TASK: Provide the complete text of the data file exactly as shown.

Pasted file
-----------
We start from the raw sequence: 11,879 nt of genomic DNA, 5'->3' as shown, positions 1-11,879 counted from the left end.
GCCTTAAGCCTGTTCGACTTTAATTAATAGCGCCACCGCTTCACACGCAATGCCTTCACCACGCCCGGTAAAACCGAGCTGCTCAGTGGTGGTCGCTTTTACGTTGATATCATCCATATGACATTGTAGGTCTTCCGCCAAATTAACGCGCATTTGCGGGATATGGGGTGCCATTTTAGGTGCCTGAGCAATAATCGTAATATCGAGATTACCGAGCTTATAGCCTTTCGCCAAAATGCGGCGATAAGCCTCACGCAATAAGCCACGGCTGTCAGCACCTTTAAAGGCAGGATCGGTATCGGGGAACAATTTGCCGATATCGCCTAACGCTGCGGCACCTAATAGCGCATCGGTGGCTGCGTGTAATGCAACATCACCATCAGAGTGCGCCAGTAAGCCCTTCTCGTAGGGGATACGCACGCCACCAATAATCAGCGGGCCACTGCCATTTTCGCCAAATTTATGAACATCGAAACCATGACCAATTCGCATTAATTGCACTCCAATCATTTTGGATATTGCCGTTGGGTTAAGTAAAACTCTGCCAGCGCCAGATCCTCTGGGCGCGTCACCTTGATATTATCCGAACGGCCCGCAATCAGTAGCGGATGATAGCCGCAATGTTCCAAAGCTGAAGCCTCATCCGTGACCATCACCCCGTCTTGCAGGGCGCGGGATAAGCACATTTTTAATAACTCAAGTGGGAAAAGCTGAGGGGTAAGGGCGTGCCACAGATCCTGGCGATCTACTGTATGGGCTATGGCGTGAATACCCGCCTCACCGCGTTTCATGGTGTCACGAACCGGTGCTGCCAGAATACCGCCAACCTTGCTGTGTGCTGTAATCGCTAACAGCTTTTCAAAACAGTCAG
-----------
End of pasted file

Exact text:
We start from the raw sequence: 11,879 nt of genomic DNA, 5'->3' as shown, positions 1-11,879 counted from the left end.
GCCTTAAGCCTGTTCGACTTTAATTAATAGCGCCACCGCTTCACACGCAATGCCTTCACCACGCCCGGTAAAACCGAGCTGCTCAGTGGTGGTCGCTTTTACGTTGATATCATCCATATGACATTGTAGGTCTTCCGCCAAATTAACGCGCATTTGCGGGATATGGGGTGCCATTTTAGGTGCCTGAGCAATAATCGTAATATCGAGATTACCGAGCTTATAGCCTTTCGCCAAAATGCGGCGATAAGCCTCACGCAATAAGCCACGGCTGTCAGCACCTTTAAAGGCAGGATCGGTATCGGGGAACAATTTGCCGATATCGCCTAACGCTGCGGCACCTAATAGCGCATCGGTGGCTGCGTGTAATGCAACATCACCATCAGAGTGCGCCAGTAAGCCCTTCTCGTAGGGGATACGCACGCCACCAATAATCAGCGGGCCACTGCCATTTTCGCCAAATTTATGAACATCGAAACCATGACCAATTCGCATTAATTGCACTCCAATCATTTTGGATATTGCCGTTGGGTTAAGTAAAACTCTGCCAGCGCCAGATCCTCTGGGCGCGTCACCTTGATATTATCCGAACGGCCCGCAATCAGTAGCGGATGATAGCCGCAATGTTCCAAAGCTGAAGCCTCATCCGTGACCATCACCCCGTCTTGCAGGGCGCGGGATAAGCACATTTTTAATAACTCAAGTGGGAAAAGCTGAGGGGTAAGGGCGTGCCACAGATCCTGGCGATCTACTGTATGGGCTATGGCGTGAATACCCGCCTCACCGCGTTTCATGGTGTCACGAACCGGTGCTGCCAGAATACCGCCAACCTTGCTGTGTGCTGTAATCGCTAACAGCTTTTCAAAACAGTCAG